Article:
How To Safely Store Food During Heatwave

We need to rethink our food preservation and handling practices in light of current weather changes, especially heatwaves. As temperatures soar, the rate at which food spoils increases, making it essential to adopt effective storage practices. Heatwaves, characterized by prolonged periods of excessively hot weather, put added stress on food storage systems. High temperatures can cause fruits and vegetables to ripen and rot faster, and can also affect the quality of meat, dairy, and other perishables. In such conditions, maintaining food safety is a significant concern. Proper storage not only extends the shelf life of food but also helps in minimizing the risk of consuming spoiled or contaminated items. Here are some practical tips on how to store food safely during heatwave, ensuring you and your family can enjoy nutritious meals without the worry of foodborne illnesses. 

Tips to Store Food Items Properly for Longer Shelf Life 

Avoid Direct Sunlight 

Direct sunlight can cause temperatures to rise quickly, leading to faster spoilage of food items. To prevent this, keep your groceries out of the sun. Store them in a cool, dark place such as a pantry or basement. The constant temperature and lack of air in these places make them ideal for storing food. Not only does avoiding direct sunlight help keep food fresher for longer, but it also keeps nutrients intact.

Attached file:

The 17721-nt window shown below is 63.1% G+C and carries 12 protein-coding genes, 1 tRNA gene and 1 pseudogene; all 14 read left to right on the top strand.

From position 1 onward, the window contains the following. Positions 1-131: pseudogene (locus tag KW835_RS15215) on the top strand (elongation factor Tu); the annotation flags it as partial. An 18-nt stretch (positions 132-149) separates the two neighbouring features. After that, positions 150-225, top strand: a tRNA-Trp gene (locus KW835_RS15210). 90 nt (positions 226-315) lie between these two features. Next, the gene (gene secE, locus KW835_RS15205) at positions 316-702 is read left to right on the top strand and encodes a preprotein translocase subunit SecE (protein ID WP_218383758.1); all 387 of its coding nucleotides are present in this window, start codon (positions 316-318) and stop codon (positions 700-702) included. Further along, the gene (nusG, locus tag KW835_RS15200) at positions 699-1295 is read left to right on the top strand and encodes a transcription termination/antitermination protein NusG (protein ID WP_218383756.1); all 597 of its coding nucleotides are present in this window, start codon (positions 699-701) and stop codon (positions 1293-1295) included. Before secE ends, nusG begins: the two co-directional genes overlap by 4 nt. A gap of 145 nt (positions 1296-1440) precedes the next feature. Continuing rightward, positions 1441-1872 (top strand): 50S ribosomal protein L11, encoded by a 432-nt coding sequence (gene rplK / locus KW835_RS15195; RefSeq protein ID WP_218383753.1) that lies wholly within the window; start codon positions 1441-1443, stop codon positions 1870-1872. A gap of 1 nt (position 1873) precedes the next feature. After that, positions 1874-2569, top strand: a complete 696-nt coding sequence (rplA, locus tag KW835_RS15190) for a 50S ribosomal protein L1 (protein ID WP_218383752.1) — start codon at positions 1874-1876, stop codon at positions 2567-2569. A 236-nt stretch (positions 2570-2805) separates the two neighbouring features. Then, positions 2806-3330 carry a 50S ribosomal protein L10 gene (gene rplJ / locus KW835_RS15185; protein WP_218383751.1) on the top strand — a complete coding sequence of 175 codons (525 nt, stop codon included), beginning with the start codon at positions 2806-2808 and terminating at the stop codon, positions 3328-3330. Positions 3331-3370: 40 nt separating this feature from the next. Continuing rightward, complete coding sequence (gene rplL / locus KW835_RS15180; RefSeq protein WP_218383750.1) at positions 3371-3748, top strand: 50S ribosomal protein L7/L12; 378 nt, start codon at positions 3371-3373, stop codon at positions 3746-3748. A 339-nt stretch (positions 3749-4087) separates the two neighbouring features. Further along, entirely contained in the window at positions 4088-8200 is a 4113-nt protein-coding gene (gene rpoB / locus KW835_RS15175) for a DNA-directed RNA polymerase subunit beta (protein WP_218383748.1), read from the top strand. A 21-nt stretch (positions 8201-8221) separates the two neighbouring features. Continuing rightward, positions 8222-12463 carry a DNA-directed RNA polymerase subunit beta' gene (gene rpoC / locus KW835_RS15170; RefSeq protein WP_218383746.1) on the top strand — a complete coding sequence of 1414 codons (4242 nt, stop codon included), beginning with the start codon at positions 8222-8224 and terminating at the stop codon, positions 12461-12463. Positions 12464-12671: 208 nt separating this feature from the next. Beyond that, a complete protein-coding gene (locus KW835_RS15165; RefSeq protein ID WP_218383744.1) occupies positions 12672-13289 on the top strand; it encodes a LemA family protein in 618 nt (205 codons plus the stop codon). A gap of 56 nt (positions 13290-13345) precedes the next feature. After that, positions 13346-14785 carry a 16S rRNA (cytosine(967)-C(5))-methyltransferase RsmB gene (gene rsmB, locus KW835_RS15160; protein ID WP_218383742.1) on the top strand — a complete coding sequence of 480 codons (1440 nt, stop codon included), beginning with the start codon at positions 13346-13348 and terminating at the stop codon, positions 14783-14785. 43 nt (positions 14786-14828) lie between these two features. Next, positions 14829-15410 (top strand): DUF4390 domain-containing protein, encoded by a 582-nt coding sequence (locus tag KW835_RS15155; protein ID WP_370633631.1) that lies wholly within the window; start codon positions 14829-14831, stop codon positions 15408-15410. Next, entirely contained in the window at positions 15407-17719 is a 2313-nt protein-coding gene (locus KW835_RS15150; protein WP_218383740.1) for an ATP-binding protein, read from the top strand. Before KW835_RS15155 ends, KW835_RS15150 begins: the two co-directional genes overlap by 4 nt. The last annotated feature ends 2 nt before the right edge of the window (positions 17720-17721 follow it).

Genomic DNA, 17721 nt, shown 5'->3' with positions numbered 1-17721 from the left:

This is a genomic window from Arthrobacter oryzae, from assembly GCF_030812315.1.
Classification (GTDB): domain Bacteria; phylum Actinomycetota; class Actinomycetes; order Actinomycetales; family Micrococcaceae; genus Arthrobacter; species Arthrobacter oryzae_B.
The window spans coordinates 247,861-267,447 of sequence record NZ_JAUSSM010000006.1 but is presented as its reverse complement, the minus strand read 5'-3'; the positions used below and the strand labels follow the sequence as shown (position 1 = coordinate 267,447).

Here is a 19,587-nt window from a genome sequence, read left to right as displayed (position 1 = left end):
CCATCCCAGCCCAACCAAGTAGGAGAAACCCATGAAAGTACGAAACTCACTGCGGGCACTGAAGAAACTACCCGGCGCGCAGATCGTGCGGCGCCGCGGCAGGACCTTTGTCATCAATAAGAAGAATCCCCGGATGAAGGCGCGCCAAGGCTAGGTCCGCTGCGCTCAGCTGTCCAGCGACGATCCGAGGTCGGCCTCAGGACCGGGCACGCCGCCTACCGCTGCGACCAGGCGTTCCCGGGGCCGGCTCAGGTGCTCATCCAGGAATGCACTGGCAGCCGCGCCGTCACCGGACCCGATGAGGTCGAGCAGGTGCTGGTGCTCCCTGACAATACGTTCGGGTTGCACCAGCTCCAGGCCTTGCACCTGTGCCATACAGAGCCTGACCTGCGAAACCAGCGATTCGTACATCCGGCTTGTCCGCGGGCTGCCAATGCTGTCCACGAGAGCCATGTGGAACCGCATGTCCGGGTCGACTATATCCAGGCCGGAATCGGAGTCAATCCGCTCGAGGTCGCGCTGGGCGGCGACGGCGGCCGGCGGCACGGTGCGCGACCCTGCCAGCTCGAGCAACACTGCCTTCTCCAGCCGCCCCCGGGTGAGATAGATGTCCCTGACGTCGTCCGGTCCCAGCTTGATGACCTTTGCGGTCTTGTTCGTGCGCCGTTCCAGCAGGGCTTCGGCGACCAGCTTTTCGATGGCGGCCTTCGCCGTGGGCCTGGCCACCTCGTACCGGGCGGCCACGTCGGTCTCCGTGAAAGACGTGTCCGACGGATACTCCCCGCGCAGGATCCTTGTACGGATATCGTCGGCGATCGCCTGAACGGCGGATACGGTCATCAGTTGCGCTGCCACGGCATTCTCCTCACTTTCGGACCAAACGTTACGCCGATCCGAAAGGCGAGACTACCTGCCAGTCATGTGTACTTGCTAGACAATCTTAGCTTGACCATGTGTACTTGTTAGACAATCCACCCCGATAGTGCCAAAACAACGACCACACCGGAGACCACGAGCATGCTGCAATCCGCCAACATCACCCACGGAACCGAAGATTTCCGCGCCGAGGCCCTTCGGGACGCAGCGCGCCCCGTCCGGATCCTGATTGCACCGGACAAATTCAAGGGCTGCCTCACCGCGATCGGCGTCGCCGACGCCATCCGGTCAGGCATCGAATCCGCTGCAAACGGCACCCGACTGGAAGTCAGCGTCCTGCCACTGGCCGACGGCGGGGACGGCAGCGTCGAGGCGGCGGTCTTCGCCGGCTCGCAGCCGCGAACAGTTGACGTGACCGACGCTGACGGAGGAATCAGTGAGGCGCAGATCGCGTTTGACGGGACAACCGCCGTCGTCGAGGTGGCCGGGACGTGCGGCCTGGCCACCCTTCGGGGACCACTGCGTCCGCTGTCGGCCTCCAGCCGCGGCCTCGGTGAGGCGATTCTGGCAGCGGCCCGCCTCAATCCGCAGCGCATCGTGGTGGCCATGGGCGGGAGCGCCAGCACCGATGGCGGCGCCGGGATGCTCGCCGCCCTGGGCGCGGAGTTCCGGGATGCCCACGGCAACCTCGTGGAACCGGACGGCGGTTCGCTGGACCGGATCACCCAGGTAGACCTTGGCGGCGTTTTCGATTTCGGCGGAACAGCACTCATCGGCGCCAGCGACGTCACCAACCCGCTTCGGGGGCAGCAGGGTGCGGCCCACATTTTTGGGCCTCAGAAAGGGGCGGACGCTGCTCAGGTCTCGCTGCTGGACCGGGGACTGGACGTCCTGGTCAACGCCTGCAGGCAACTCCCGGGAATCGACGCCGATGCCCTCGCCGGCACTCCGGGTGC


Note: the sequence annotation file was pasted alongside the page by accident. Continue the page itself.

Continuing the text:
Refrigerate Properly 

Using your fridge wisely is one of the most effective methods to protect food from the impacts of a heatwave. To keep perishable goods at the ideal temperature for preservation, set your refrigerator to 4°C or lower. Maintaining consistent chilling requires enough air circulation, so make sure the refrigerator isn't too crowded. There will be uneven cooling and faster deterioration if cold air cannot circulate adequately due to overloaded shelves. To ensure that the cold air can circulate smoothly, make sure to leave sufficient space between objects. 

Store Separately 

Certain fruits and vegetables release ethylene gas, a natural plant hormone that can speed up the ripening process of nearby produce. For example, apples and bananas emit a significant amount of ethylene gas, which can cause other fruits and vegetables to spoil faster if stored together. To prevent early spoilage, store ethylene-producing items separately from those sensitive to the gas. This simple practice can significantly extend the shelf life of your fresh produce.  

Use Perishables First 

Adopting a "first in, first out" approach is particularly important during hot weather. Use perishable foods first to minimize wastage. This means prioritizing the consumption of items that are likely to spoil sooner, such as dairy products, meat, and fresh vegetables. By doing so, you ensure that these items are used while still fresh, reducing the risk of spoilage and foodborne illnesses. 

Store in the Right Place 

Organizing your refrigerator and pantry efficiently can make a big difference in food preservation. Store fruits and vegetables at room temperature initially but move them to the refrigerator if the temperature rises too high. Raw meat, poultry, and fish should always be stored on the lower shelf of the fridge. This placement prevents their juices from dripping onto other foods, which can cause cross-contamination and potential foodborne illnesses. Keeping these items on the lower shelves also helps maintain the overall cleanliness and safety of your refrigerator.